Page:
Five years ago when Michelle Wiegand was pregnant with their daughter, she and husband Ben Sever decided to look for a home.
One requirement was important to both: They wanted their daughter “to be in a place where she could get dirty and play with bugs.”
The two took a studied approach. “We had a list of what we wanted in a house,” Sever says. They never expected the wild geometry of the 1970s cedar-sided home they found in Ferguson. “It didn’t match everything on our list, but we fell in love.”
“I remember sitting opposite our real estate agent on the beige couches,” Wiegand says. “She was talking to us, but we were looking out and I thought ‘I really don’t know what she’s saying.’”
“She could have been one of those Charlie Brown adults — WAH-WAH-WAH-WAH-WAH. We were starry-eyed,” Sever says. “We pretty quickly threw that list out the window.”
They moved in and got to work — thoughtfully. They preserved the best, fixed what was needed, and put their personal stamp on it.
Wiegand and Sever didn’t sweep away the 1970s design ethos that encompassed radical experimentation with form, materials, light and the back-to-nature integration of homes with the natural world.
The interiors of the period mirrored the playfulness of the era with Kool-Aid colors, interesting art and textiles, and an individualistic approach to designing a home to reflect its inhabitants, a concept the couple also adopted. Wiegand and Sever brought the 1970s house firmly into the future without losing its past.
“The house was built in 1972,” Sever says. “The owners designed the house. Both were avid gardeners. The husband was a commercial interior designer, so there’s a lot of high-end finishes and pieces that he chose, including a wool carpet in the one of the living rooms that we kept.”
“The level of detail of the previous owners is amazing,” Wiegand says. “The husband did a lot of the woodwork inside,” Wiegand says. “The doors are all solid, custom built, and the grain matches all the way through the transoms. We haven’t needed to change a lot of things because it was built so well.”
Although they immediately recognized the inventiveness and quality workmanship in the house, it was the property with its long sweep of trees, flowers, bushes and plants that sold them. Both had grown up exploring the outdoors.
“I grew up in Southeast Missouri. My family lived on 10 acres of farmland,” Sever says. “There were railroad tracks across the road from our property that I walked every now and again. We were in the middle of nowhere but I had the feeling I could go anywhere. That freedom to be outside and wander has always stayed with me.”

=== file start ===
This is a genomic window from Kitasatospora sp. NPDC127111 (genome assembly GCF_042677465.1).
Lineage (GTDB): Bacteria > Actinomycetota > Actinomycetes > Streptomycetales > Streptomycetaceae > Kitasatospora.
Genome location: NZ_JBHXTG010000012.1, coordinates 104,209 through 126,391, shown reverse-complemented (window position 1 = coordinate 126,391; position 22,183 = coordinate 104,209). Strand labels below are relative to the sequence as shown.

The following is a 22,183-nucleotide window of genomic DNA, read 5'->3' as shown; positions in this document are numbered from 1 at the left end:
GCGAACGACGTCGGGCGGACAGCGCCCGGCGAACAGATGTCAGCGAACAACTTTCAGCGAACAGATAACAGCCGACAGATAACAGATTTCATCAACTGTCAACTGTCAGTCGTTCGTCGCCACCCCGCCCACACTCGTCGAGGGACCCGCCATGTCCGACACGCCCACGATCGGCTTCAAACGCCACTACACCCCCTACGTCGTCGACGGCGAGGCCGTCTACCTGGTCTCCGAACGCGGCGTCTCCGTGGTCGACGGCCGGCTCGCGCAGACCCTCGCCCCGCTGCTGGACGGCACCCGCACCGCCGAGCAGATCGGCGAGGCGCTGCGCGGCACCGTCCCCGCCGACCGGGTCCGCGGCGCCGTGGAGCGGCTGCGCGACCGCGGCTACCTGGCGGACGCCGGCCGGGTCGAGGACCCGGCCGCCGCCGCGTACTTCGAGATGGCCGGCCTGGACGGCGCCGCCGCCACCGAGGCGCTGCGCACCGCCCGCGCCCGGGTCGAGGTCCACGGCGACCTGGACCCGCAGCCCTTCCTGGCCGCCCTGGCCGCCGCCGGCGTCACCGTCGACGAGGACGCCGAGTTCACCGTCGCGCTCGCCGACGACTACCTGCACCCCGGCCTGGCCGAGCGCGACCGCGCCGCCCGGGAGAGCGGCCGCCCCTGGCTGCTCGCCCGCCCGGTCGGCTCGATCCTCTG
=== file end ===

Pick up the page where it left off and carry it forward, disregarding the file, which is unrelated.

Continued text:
Wiegand also loved the outdoor experiences of her childhood. “I grew up in Iowa City, a small college town. I wasn’t in the country, but we had a yard similar in acreage to ours, a ravine with a tire swing, and an old shed to play in. This house reminded us both of our childhood.”
“The previous owners left a beautiful blueprint for us with this yard,” Wiegand says. To strengthen their connection to nature, Sever and Wiegand brought in the St. Louis Audubon Society’s Bring Conservation Home consultation team.
“For a small fee they come out, walk your yard, evaluate the space, and make recommendations that support wildlife for you,” Wiegand says. “We’ve removed invasive species and introduced native plants. Ben built the bubblers and bird baths.”
The bubblers have been wildly popular with the birds as well as with 4-year-old Elizabeth. Sever made one of rock and a second fountain of bamboo and stone. “There’s a heater in one so the birds have a place to splash and drink even in the winter time,” Sever says.
The home has been a godsend during the past year. “We didn’t know it at the time, but we bought the perfect pandemic house,” Sever says. “Over the last year we’ve been home with our 4-year-old it’s been a great place where we could go outdoors and explore.
“We’ve got a record player set up in one living room. Michelle and I have our records plus we’ve also have a sizeable collection of children’s records for our daughter. We have dance parties over there, just the three of us. It’s a nice way to get some energy out on rainy days,” he says.
For Sever, their home is a sanctuary. “It’s a very peaceful, quiet space to return to after a long week. We’ve lots of room to hang out — although we’re almost always in the same area. It’s nice because we love the outdoors. We can get lost in the backyard for hours. That real feeling of being home happened pretty quickly here,” he says.
Michelle Wiegand and Ben Sever
Ages • Wiegand is 36; Sever is 48.
Occupations • Wiegand is the education manager at the Audubon Center at Riverlands. Sever is a former attorney who now works in the international business of online vinyl record sales.
Home • Ferguson
Family • Wiegand and Sever have been married six years and have one daughter, Elizabeth, 4. They are expecting another daughter in August.